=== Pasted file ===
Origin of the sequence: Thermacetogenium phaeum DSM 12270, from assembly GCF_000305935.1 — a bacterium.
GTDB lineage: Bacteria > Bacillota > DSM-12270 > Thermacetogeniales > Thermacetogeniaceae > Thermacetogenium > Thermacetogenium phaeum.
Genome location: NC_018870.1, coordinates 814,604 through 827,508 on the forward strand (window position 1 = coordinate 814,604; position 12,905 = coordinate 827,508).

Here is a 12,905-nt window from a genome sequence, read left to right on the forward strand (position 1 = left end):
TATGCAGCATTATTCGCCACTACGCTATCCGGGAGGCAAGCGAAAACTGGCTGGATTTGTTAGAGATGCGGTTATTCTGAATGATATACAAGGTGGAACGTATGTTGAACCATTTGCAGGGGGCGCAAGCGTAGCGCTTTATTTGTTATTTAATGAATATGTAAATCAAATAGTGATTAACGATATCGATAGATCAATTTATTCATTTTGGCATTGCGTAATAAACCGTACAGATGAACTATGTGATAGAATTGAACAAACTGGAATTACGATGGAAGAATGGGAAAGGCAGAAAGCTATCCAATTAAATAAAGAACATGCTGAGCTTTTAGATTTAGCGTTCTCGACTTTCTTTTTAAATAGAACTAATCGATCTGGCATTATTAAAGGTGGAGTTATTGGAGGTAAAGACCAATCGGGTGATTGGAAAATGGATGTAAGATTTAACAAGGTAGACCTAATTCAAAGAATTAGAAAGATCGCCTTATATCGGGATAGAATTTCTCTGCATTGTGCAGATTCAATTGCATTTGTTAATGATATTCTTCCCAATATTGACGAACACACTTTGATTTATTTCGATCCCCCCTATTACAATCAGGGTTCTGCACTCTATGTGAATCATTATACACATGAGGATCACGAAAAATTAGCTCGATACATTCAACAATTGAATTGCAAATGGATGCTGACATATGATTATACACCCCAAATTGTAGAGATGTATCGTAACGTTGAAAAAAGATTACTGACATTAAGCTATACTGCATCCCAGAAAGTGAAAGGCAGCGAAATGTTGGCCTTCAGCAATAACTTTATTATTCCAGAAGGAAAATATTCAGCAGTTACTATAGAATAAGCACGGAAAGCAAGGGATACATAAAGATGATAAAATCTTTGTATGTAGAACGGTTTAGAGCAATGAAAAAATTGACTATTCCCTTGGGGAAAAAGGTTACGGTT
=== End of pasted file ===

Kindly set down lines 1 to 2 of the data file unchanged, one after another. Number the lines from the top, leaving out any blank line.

Origin of the sequence: Thermacetogenium phaeum DSM 12270, from assembly GCF_000305935.1 — a bacterium.
GTDB lineage: Bacteria > Bacillota > DSM-12270 > Thermacetogeniales > Thermacetogeniaceae > Thermacetogenium > Thermacetogenium phaeum.